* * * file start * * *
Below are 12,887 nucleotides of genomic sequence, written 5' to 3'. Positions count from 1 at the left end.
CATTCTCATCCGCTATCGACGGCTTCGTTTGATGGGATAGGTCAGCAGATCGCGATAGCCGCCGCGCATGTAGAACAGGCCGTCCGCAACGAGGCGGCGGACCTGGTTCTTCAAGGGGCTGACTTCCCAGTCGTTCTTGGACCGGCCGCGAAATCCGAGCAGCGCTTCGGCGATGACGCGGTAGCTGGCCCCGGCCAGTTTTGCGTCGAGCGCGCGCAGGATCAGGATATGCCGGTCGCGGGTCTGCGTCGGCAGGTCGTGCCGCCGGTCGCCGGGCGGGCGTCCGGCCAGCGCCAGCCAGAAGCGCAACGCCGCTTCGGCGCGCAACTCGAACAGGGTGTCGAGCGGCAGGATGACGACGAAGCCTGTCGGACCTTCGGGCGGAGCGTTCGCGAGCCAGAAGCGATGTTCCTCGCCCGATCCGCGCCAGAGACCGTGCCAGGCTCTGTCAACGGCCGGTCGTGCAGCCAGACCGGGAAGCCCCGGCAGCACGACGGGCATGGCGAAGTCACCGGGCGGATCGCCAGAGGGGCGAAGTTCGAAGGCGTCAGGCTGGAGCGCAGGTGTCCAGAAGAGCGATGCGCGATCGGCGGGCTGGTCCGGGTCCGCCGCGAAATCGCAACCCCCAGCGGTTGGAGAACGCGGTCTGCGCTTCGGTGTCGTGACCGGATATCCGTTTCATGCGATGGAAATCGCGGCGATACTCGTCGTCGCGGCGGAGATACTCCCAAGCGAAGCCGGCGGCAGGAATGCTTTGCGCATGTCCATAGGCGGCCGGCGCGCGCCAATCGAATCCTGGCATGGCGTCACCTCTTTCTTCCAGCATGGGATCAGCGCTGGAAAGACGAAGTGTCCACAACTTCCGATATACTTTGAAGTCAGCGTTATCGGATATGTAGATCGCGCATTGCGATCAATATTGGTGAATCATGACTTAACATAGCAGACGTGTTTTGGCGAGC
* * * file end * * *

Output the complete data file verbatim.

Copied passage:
Below are 12,887 nucleotides of genomic sequence, written 5' to 3'. Positions count from 1 at the left end.
CATTCTCATCCGCTATCGACGGCTTCGTTTGATGGGATAGGTCAGCAGATCGCGATAGCCGCCGCGCATGTAGAACAGGCCGTCCGCAACGAGGCGGCGGACCTGGTTCTTCAAGGGGCTGACTTCCCAGTCGTTCTTGGACCGGCCGCGAAATCCGAGCAGCGCTTCGGCGATGACGCGGTAGCTGGCCCCGGCCAGTTTTGCGTCGAGCGCGCGCAGGATCAGGATATGCCGGTCGCGGGTCTGCGTCGGCAGGTCGTGCCGCCGGTCGCCGGGCGGGCGTCCGGCCAGCGCCAGCCAGAAGCGCAACGCCGCTTCGGCGCGCAACTCGAACAGGGTGTCGAGCGGCAGGATGACGACGAAGCCTGTCGGACCTTCGGGCGGAGCGTTCGCGAGCCAGAAGCGATGTTCCTCGCCCGATCCGCGCCAGAGACCGTGCCAGGCTCTGTCAACGGCCGGTCGTGCAGCCAGACCGGGAAGCCCCGGCAGCACGACGGGCATGGCGAAGTCACCGGGCGGATCGCCAGAGGGGCGAAGTTCGAAGGCGTCAGGCTGGAGCGCAGGTGTCCAGAAGAGCGATGCGCGATCGGCGGGCTGGTCCGGGTCCGCCGCGAAATCGCAACCCCCAGCGGTTGGAGAACGCGGTCTGCGCTTCGGTGTCGTGACCGGATATCCGTTTCATGCGATGGAAATCGCGGCGATACTCGTCGTCGCGGCGGAGATACTCCCAAGCGAAGCCGGCGGCAGGAATGCTTTGCGCATGTCCATAGGCGGCCGGCGCGCGCCAATCGAATCCTGGCATGGCGTCACCTCTTTCTTCCAGCATGGGATCAGCGCTGGAAAGACGAAGTGTCCACAACTTCCGATATACTTTGAAGTCAGCGTTATCGGATATGTAGATCGCGCATTGCGATCAATATTGGTGAATCATGACTTAACATAGCAGACGTGTTTTGGCGAGC